Covid Affects Cape Cod’s Small Businesses


Photo by Cece Brisbois

Nirvana Cafe in business during pandemic

Cece Brisbois, Staff Writer

     The phrase “shop small” is used to promote shopping at the mom and pop shops lining almost every Main Street or village.. In light of the pandemic, small shops, run mostly by local families, have had it harder than ever before, due to employment challenges, safety concerns and shipping issues. 

    To follow the standard safety procedures, stores must maintain a rule of eight people per 1,000 square feet including employees. All customers and staff in stores must maintain six feet distance and masks must be worn at all times. For Laura Shechtmen, owner of Nirvana Coffee Shop in Barnstable village, those rules mean Nirvana can only welcome a limited number of customers at a time, which can be tough on a very busy day.         

        But that isn’t the only difficulty she’s facing as a small business owner. “One of the hardest challenges has been keeping and finding employment,”  she said.

        Many workers looking for jobs have been wary of the unknown dangers due to the Covid pandemic. Since most of Schechtmen’s staff is younger, they tend to be very transient, meaning it is hard for small businesses to find and maintain long-term staff who feel comfortable working during the Covid-19 pandemic. Even before the pandemic finding employees has been a struggle for Nirvana and many other small businesses. 

      “Being able to obtain products and services with the current delivery delays and the lack of product has been a challenge we have faced,” said Shechtmen. 

        This seems to be another arising issue Nirvana and other stores have faced as they struggle to keep up with the demand of products and services.  Many delivery companies continue to be backed up or unable to deliver products on time.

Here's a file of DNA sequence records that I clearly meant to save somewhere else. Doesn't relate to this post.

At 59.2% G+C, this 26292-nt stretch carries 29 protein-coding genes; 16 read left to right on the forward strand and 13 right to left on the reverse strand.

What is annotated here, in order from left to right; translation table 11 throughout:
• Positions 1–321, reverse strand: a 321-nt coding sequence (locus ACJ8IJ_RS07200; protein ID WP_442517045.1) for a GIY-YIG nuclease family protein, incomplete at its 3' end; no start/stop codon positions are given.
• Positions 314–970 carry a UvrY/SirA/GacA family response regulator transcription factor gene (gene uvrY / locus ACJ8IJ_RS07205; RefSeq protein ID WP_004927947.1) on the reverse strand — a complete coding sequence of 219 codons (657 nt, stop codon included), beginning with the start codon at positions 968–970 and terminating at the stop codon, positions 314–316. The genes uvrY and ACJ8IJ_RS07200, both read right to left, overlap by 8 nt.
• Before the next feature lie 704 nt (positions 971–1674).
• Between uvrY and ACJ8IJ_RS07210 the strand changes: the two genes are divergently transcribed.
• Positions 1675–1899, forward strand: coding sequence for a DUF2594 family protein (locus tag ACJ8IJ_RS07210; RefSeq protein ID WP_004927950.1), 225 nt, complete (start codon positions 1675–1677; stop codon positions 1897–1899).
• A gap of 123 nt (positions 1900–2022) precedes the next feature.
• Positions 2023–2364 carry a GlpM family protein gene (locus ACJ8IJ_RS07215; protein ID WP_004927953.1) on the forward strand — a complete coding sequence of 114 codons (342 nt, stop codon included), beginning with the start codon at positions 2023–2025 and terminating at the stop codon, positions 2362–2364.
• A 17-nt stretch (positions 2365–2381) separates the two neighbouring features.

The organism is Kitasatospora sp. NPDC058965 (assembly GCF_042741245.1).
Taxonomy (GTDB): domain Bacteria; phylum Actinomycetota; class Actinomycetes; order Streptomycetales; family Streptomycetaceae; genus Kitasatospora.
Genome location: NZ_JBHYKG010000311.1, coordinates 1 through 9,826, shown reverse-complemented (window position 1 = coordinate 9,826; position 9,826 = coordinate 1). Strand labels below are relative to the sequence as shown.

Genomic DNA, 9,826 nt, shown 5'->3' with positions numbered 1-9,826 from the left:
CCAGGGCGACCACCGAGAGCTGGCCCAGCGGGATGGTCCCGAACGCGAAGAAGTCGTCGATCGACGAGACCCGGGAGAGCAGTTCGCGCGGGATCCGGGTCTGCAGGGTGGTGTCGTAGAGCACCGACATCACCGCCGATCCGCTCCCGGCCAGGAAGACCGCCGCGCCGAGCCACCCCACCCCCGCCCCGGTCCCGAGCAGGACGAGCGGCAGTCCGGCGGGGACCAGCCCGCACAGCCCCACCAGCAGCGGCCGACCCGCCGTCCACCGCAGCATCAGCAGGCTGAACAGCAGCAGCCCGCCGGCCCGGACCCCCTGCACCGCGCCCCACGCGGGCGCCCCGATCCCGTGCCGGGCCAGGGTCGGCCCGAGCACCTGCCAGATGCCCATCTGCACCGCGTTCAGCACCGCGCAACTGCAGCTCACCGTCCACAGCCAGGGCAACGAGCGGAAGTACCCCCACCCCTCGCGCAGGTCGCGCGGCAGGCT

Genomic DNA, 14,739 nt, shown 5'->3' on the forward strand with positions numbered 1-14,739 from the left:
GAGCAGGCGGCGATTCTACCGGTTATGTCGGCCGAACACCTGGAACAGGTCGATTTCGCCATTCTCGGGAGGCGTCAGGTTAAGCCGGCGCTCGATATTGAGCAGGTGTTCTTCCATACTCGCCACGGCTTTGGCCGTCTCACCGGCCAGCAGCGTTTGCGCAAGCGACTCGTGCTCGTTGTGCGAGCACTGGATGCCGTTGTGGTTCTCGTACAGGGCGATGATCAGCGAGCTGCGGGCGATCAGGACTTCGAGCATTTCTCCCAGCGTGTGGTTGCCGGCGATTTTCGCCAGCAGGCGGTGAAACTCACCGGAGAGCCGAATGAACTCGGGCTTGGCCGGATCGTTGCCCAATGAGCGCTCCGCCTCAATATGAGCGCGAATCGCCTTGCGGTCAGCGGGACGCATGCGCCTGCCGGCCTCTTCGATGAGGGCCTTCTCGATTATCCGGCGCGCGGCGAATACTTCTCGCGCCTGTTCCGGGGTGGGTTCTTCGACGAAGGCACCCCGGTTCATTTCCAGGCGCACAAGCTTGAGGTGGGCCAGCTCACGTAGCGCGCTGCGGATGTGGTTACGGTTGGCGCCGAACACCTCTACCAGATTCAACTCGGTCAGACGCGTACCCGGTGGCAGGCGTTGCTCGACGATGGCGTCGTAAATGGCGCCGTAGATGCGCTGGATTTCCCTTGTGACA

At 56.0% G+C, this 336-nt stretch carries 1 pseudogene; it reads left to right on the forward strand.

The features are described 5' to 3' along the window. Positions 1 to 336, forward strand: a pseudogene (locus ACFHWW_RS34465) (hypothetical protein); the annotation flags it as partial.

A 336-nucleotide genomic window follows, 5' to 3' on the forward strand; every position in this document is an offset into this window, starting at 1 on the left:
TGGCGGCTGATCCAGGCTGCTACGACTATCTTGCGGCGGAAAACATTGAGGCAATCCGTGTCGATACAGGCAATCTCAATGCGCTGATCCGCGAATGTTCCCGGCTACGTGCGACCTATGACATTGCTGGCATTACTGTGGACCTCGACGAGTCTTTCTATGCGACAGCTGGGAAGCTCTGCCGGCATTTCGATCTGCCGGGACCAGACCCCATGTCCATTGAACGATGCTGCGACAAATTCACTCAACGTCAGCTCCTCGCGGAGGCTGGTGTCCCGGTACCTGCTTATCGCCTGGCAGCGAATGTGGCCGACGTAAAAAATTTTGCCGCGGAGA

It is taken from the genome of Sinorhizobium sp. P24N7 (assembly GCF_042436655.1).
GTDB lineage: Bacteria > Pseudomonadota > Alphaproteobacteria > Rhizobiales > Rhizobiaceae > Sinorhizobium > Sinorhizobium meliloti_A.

Throughout Cape Cod, local and small stores have worked hard to maintain and provide a safe environment for all customers and employees, while creating a welcoming area for the community. For restaurants, that means adjusting to using  takeout more often. 

     Schectmen said that “I am so incredibly thankful for the fact that we can provide takeout food for customers,” 

     One thing this pandemic has increased is the amount of businesses that now provide curbside shopping such as Nirvana for example. Sophomore Elisabeth Baird, said  “Due to the pandemic many restaurants and stores have more advanced ways for takeout, which I really enjoy,” Customers are able to order their food and then take it with them to go in a quick and efficient system. Some businesses provide online ordering or will bring products out to the car. While stores like Celebrations of Cape Cod, a gift shop in Falmouth MA, provide personal shopping times, for consumers to safely shop one on one with the owner. Restaurants also have ordering online and pickup outside for meals to be brought home contact free. 

      Catherine Curely is a Barnstable High School student who works at the small business Mattakeese Wharf Restaurant in the summer months as a busser. For her working has been different this year due to the pandemic. At the restaurant, tables are limited and only certain amounts of customers will be seated at a time. Curley said, “ It can become very busy and crowded easily. With longer waiting times for tables, it can make the customers impatient or confused,” 

     Extra precautions have to be taken to ensure safely like cleaning salt and pepper shakers and wiping down tables and chairs thoroughly. As an owner, customer, or employee all people in the community have been affected by the adaptations that small businesses have taken throughout the past year.